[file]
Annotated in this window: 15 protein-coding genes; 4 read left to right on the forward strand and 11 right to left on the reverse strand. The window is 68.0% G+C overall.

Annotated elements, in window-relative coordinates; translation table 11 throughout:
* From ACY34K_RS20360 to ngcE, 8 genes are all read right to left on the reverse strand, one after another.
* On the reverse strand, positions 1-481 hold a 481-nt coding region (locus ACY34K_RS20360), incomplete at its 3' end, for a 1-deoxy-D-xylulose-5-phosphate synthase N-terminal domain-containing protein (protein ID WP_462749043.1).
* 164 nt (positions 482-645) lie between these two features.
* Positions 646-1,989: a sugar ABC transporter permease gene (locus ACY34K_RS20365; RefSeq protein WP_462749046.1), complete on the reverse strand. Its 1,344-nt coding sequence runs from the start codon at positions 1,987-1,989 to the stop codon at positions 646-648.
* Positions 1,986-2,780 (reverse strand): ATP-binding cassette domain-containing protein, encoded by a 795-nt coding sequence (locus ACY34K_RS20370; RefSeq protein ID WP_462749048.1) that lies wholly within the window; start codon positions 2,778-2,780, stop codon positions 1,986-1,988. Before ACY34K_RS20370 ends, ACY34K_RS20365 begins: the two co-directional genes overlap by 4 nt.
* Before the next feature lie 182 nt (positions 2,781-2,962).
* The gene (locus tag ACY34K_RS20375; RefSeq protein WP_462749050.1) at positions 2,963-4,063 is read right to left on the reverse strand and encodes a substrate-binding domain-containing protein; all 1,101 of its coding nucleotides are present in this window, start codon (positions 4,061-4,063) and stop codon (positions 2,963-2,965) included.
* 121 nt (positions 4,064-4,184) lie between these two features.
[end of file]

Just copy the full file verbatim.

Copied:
Annotated in this window: 15 protein-coding genes; 4 read left to right on the forward strand and 11 right to left on the reverse strand. The window is 68.0% G+C overall.

Annotated elements, in window-relative coordinates; translation table 11 throughout:
* From ACY34K_RS20360 to ngcE, 8 genes are all read right to left on the reverse strand, one after another.
* On the reverse strand, positions 1-481 hold a 481-nt coding region (locus ACY34K_RS20360), incomplete at its 3' end, for a 1-deoxy-D-xylulose-5-phosphate synthase N-terminal domain-containing protein (protein ID WP_462749043.1).
* 164 nt (positions 482-645) lie between these two features.
* Positions 646-1,989: a sugar ABC transporter permease gene (locus ACY34K_RS20365; RefSeq protein WP_462749046.1), complete on the reverse strand. Its 1,344-nt coding sequence runs from the start codon at positions 1,987-1,989 to the stop codon at positions 646-648.
* Positions 1,986-2,780 (reverse strand): ATP-binding cassette domain-containing protein, encoded by a 795-nt coding sequence (locus ACY34K_RS20370; RefSeq protein ID WP_462749048.1) that lies wholly within the window; start codon positions 2,778-2,780, stop codon positions 1,986-1,988. Before ACY34K_RS20370 ends, ACY34K_RS20365 begins: the two co-directional genes overlap by 4 nt.
* Before the next feature lie 182 nt (positions 2,781-2,962).
* The gene (locus tag ACY34K_RS20375; RefSeq protein WP_462749050.1) at positions 2,963-4,063 is read right to left on the reverse strand and encodes a substrate-binding domain-containing protein; all 1,101 of its coding nucleotides are present in this window, start codon (positions 4,061-4,063) and stop codon (positions 2,963-2,965) included.
* 121 nt (positions 4,064-4,184) lie between these two features.